The Mystery of Marriage

A new book is a cultural scrapbook on the resilience of a fraught institution.

A British postcard from the early 1900s advises, “When he deserves it, kiss him.” (Simon & Schuster)

My husband and I got married last fall because we wanted to have a party. I doubt our friends, our family, or anybody else we know would have been surprised if we’d never done it at all: if we had continued living together, loving each other, one day having children, all without exchanging rings. The wedding was ideal—great cake, accessible by subway—but our life didn’t change after it was over. It never occurred to us that I would take his name; I didn’t want to (and didn’t) get pregnant. We live in the same small Brooklyn apartment we’d lived in before, and our finances are still only haphazardly half-combined. We weren’t expecting that our affection would either grow or diminish, and it hasn’t. Getting married wasn’t a romantic leap; neither was it merely, or even mostly, a pragmatic step. Whatever it was—delightfully unnecessary wrapping on an already very good present, perhaps—we made sure that there was more than plenty to drink.

We represent the demographic (white, heterosexual, college-educated) that looked poised to lead an exodus from marriage and its fusty shackles as the family-values debate raged. But now, when data suggest that fewer Americans—across the income spectrum—are getting married than ever before, our cohort is playing the opposite role. We are the group most likely to wed, as marriage rates among lower-income men and women without college degrees rapidly decline. We’re also among those who count least on the symbolic and actual benefits of the institution: my husband and I aren’t battling for social validation of our love or for the conditions of middle-class stability.

In the spring issue of the Washington Monthly, a surprisingly diverse array of voices pronounces the moment ripe, thanks to the swift acceptance of gay marriage, for tackling the “class-based marriage divide”—or at least for finally talking about the once polarizing topic. “Marriage can’t thrive as a gated community or an elite perquisite, and that’s where it’s headed if current trends don’t change,” warns David Blankenhorn, a co-director of the Marriage Opportunity Council, a bipartisan group eager to spread the message. In the worthy (and wonky) cover story, he and two fellow members urge broadening access to marriage as a strategic move in the battle against social inequality.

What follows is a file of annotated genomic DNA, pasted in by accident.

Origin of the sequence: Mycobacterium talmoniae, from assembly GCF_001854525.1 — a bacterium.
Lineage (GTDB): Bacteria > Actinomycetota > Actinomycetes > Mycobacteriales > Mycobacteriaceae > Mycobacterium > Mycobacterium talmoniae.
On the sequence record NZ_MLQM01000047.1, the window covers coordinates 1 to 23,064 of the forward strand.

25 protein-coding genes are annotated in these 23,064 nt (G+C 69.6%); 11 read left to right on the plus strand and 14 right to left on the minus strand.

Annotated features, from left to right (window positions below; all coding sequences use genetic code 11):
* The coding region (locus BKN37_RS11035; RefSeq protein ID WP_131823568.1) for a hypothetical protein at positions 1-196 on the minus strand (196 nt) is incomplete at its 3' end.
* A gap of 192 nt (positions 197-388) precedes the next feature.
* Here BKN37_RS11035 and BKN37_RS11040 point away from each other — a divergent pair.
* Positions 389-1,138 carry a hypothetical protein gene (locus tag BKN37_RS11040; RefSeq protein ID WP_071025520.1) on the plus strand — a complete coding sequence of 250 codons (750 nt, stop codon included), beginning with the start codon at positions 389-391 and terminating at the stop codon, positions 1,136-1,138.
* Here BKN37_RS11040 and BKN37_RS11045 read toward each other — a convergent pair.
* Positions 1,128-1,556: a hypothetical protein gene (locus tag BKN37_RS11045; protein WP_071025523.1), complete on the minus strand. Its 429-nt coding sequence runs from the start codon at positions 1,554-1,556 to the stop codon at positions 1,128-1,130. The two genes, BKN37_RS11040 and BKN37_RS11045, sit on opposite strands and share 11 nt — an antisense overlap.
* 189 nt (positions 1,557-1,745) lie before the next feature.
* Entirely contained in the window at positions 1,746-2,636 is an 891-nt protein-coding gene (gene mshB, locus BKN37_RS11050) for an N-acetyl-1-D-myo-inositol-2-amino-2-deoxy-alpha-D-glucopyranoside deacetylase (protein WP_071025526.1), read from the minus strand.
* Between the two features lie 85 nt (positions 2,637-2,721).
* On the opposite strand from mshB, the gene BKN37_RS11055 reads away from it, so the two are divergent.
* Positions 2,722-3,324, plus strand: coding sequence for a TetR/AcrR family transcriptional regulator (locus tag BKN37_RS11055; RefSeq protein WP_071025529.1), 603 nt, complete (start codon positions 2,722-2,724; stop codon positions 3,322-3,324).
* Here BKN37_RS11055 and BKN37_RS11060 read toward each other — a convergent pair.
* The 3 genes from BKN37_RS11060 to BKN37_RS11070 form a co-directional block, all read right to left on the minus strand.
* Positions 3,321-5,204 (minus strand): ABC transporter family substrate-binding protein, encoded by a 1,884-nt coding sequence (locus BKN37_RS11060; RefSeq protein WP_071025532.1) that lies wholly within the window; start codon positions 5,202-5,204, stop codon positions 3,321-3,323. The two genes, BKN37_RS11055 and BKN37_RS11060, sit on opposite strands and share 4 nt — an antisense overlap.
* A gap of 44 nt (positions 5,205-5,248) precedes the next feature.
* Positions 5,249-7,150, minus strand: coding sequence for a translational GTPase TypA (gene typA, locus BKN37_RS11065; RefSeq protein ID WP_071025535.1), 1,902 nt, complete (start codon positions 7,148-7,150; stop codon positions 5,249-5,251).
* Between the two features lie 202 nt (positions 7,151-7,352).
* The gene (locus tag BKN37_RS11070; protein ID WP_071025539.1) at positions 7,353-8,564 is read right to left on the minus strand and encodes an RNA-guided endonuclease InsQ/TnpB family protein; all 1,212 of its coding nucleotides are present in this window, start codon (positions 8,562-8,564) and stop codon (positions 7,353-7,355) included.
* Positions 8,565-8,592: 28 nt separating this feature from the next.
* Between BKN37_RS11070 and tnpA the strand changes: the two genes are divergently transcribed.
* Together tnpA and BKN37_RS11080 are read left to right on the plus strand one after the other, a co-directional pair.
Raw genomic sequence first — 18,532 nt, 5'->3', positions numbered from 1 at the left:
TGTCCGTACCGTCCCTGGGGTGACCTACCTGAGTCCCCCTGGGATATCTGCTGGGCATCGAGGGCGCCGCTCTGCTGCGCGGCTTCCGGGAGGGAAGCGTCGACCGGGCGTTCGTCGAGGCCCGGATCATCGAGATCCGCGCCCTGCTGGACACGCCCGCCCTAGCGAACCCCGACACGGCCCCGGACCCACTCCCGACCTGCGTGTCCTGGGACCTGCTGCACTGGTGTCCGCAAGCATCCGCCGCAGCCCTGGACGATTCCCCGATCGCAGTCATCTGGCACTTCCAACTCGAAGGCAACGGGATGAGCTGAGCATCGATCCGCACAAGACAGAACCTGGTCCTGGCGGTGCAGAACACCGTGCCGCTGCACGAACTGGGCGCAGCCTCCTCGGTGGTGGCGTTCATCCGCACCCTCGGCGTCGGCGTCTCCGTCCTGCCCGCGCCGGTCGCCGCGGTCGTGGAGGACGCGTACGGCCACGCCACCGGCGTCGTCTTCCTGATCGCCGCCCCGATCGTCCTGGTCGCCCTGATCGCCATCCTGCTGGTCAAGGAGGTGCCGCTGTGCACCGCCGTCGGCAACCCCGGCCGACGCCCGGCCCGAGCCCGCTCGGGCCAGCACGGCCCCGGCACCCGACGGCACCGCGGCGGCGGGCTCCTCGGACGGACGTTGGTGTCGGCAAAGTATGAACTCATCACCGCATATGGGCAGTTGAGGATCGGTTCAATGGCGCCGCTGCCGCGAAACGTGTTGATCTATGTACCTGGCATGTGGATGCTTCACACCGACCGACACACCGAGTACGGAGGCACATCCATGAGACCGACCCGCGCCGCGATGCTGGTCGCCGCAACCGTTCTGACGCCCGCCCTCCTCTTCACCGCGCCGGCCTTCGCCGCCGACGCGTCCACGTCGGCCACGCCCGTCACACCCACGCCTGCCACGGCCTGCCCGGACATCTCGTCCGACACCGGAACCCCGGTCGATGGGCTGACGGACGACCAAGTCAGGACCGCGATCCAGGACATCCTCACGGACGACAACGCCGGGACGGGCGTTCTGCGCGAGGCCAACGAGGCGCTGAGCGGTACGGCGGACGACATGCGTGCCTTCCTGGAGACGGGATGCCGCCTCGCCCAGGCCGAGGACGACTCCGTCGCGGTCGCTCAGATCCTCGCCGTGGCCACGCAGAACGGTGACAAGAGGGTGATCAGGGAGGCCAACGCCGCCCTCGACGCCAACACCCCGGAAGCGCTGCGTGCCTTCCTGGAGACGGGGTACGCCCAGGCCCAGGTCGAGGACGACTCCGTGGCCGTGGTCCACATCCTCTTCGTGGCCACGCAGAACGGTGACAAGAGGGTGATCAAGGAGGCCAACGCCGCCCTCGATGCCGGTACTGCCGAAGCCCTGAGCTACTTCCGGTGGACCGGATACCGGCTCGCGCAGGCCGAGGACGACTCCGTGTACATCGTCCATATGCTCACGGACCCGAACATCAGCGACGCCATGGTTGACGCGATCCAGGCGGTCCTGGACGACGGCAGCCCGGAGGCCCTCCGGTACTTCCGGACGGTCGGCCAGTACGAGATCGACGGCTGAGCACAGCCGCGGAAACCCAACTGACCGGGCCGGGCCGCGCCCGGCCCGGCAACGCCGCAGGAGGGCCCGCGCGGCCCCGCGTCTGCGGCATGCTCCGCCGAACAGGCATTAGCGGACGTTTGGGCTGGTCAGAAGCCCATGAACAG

Arriving not just at the peak of wedding season but also amid this newly vocal worry over the marriage gap, The Marriage Book: Centuries of Advice, Inspiration, and Cautionary Tales From Adam and Eve to Zoloft is an especially well-timed counterpoint to all the earnest, alarmist policy talk. Scaled for an oversize Restoration Hardware coffee table, the glossy anthology presumes to be preaching to a converted, yet far from reverent, audience: readers ready to examine, from an amused anthropological distance, the best, worst, and most equivocal aspects of marriage. The book’s editors, the long-wedded writers Lisa Grunwald and Stephen Adler, aren’t wringing their hands over a cultural crisis or a precarious social rite, or trying to hammer out a marriage-promotion agenda. Rather, their trove of artifacts, collected over six years, is a revelation of the resilience, persistence, and capaciousness of, to quote Gabriel García Márquez, “the conjugal conspiracy.”

Crammed with everything from a Mesopotamian legal contract to New Yorker cartoons to modernist prose, the book’s 500-odd pages (lots of them illustrated) describe the many, often discordant, faces of marriage. Grunwald and Adler have organized their primary sources thematically: Rings, Honeymoon, Passion, Devotion, Food, Violence, Second Marriages, etc. The Odyssey makes a predictable appearance, as does The Feminine Mystique. There are prescriptions for housewives (“don’t despise the domestic potato”) and husbands (don’t kiss your wife “just after her makeup has been applied”) that seem as dated as they do eternal. You’ll discover the private patois of world leaders in its startling variety. “You are a wretch, very clumsy, very stupid, a Cinderella,” wrote Napoleon jokingly to his wife upon receiving from her, by post, only “six miserable lines”; Winston Churchill called his wife “Clemmie Kat,” and she called him “Pug.”